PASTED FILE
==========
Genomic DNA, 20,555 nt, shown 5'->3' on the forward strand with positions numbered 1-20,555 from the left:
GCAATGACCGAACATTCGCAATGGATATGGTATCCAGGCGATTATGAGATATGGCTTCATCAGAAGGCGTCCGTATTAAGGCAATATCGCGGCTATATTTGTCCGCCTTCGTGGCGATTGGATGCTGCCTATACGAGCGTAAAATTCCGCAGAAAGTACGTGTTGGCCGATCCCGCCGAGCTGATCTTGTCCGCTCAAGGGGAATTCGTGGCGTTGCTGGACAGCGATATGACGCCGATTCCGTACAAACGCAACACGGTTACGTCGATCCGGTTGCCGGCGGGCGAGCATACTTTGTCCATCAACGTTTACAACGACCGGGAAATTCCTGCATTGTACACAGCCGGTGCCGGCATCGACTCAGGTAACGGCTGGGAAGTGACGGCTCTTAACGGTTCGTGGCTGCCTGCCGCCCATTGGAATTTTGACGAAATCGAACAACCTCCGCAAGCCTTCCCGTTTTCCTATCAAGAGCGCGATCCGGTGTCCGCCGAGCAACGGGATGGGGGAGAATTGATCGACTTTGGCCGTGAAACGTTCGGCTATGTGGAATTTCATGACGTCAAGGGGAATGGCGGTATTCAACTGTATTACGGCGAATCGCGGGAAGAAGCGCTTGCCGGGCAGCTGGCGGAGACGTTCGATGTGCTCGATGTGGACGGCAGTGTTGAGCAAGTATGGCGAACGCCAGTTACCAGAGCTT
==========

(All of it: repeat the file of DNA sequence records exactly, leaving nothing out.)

Genomic DNA, 20,555 nt, shown 5'->3' on the forward strand with positions numbered 1-20,555 from the left:
GCAATGACCGAACATTCGCAATGGATATGGTATCCAGGCGATTATGAGATATGGCTTCATCAGAAGGCGTCCGTATTAAGGCAATATCGCGGCTATATTTGTCCGCCTTCGTGGCGATTGGATGCTGCCTATACGAGCGTAAAATTCCGCAGAAAGTACGTGTTGGCCGATCCCGCCGAGCTGATCTTGTCCGCTCAAGGGGAATTCGTGGCGTTGCTGGACAGCGATATGACGCCGATTCCGTACAAACGCAACACGGTTACGTCGATCCGGTTGCCGGCGGGCGAGCATACTTTGTCCATCAACGTTTACAACGACCGGGAAATTCCTGCATTGTACACAGCCGGTGCCGGCATCGACTCAGGTAACGGCTGGGAAGTGACGGCTCTTAACGGTTCGTGGCTGCCTGCCGCCCATTGGAATTTTGACGAAATCGAACAACCTCCGCAAGCCTTCCCGTTTTCCTATCAAGAGCGCGATCCGGTGTCCGCCGAGCAACGGGATGGGGGAGAATTGATCGACTTTGGCCGTGAAACGTTCGGCTATGTGGAATTTCATGACGTCAAGGGGAATGGCGGTATTCAACTGTATTACGGCGAATCGCGGGAAGAAGCGCTTGCCGGGCAGCTGGCGGAGACGTTCGATGTGCTCGATGTGGACGGCAGTGTTGAGCAAGTATGGCGAACGCCAGTTACCAGAGCTT